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Chinese Quietly Remember Tiananmen Crackdown

Thousands of people in Hong Kong are preparing for an annual candlelight vigil to mark the 16th anniversary of China's violent crackdown on pro-democracy demonstrators at Beijing's Tiananmen Square. In mainland China, the date has been marked with quiet remembrances as the government continues a strict ban on any public commemoration of the event.

Every year since her son was killed in 1989, Ding Zilin and women of the group she founded, the Tiananmen Mothers, appeal to the government for redress - or at the very least - an apology for the crackdown. Every year, their calls have gone unanswered.

Mrs. Ding says the military, heavily armed, attacked her son and others who were unarmed that spring.

She compares the violence 16 years ago to that inflicted by Japanese occupation forces who massacred thousands of Chinese in the first half of the 20th century.

Referring to Beijing's recent spate of protests over Japan's wartime record, Mrs. Ding accuses the Chinese government of hypocrisy for demanding compensation from Japan while refusing to face up to the atrocities the Communist leadership inflicted on its own people in 1989.

The demands in the past have landed Mrs. Ding and other Tiananmen mothers in jail. They remain under police surveillance, and they say their telephone lines are continuously monitored.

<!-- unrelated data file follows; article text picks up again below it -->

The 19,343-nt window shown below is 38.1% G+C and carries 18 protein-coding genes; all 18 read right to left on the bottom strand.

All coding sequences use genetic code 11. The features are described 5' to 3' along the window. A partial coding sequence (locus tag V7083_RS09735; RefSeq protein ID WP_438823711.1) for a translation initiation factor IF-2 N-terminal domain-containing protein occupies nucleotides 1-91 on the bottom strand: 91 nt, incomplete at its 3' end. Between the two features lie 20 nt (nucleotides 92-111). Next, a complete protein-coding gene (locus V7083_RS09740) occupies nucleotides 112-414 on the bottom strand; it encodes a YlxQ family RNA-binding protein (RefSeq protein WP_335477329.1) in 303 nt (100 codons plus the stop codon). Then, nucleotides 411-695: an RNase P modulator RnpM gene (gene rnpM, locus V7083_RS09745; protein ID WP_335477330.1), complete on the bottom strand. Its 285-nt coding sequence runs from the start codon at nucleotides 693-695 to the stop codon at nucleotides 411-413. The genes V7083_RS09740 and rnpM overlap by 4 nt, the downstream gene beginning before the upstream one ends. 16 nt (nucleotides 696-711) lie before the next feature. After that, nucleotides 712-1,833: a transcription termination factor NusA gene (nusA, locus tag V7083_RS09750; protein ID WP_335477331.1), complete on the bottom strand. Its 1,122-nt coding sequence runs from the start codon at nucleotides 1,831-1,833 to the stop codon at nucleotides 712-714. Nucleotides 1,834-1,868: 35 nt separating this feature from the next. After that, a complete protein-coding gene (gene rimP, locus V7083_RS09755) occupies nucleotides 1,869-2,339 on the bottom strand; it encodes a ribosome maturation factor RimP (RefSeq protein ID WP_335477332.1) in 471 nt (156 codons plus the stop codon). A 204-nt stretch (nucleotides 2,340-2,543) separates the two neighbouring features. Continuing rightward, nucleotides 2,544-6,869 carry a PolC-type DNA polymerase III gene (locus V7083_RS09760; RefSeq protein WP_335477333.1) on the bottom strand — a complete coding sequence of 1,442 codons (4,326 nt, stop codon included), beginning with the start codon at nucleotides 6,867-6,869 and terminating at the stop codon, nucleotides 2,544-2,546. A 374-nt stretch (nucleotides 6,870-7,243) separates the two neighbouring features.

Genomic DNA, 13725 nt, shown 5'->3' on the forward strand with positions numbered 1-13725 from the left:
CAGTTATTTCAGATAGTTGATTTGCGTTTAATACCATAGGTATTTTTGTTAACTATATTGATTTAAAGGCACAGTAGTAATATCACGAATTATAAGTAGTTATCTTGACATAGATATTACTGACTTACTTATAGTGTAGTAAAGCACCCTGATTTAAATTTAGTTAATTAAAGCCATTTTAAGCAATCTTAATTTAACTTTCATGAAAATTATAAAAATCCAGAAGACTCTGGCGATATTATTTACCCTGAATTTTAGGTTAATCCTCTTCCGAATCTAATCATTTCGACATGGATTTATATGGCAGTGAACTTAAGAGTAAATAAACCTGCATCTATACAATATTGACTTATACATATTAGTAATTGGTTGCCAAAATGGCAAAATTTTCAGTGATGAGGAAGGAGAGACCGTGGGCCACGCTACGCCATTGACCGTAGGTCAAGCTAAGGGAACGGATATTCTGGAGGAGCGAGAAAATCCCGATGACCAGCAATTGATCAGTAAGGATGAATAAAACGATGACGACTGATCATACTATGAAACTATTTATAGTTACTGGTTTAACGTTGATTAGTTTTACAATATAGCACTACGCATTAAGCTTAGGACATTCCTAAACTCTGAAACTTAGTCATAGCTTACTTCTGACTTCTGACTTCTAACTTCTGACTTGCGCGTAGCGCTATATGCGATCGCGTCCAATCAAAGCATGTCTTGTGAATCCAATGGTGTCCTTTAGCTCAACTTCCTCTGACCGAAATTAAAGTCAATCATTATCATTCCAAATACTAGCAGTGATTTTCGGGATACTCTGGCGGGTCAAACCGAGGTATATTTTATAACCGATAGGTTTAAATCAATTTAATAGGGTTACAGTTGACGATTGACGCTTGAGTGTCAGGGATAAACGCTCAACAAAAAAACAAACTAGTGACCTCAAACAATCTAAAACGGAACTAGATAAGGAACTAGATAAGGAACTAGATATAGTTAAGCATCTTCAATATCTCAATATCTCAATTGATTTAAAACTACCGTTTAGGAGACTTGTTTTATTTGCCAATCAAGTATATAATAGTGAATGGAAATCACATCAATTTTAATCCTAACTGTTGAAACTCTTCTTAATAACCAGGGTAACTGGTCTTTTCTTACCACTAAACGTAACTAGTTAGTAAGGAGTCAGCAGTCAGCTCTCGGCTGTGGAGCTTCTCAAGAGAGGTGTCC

China's Communist leadership has always labeled the pro-democracy demonstrations as a counterrevolutionary riot. The Chinese foreign ministry in recent days repeated Beijing's defense of the crackdown by saying the attack on demonstrators was necessary to ensure the stability that has allowed for China's current economic growth.

Hundreds, perhaps thousands, died on the night of June 3 and morning of June 4, 1989, when the army used tanks and machine guns to crush six-week-long demonstrations by unarmed students and others who demanded an end to corruption and political reforms.

Sixteen years later, the human rights group Amnesty International complains the government has not released figures for the numbers of people who remain in prison since 1989. Amnesty's Mark Allison says the government under President Hu Jintao continues to smash any move that it suspects could ignite a public call for the government's accounting of the Tiananmen incident.

"We are seeing, now, people being arrested for doing nothing more than calling for an investigation, or for redress for the victims," Mr. Allison said.

On April 30, a court in central China sentenced journalist Shi Tao to 10 years in prison, accusing him of revealing state secrets overseas. The charge came after he went on a computer web site and posted the summary of an official document in which the government last year warned journalists about possible social instability around the June 4 anniversary.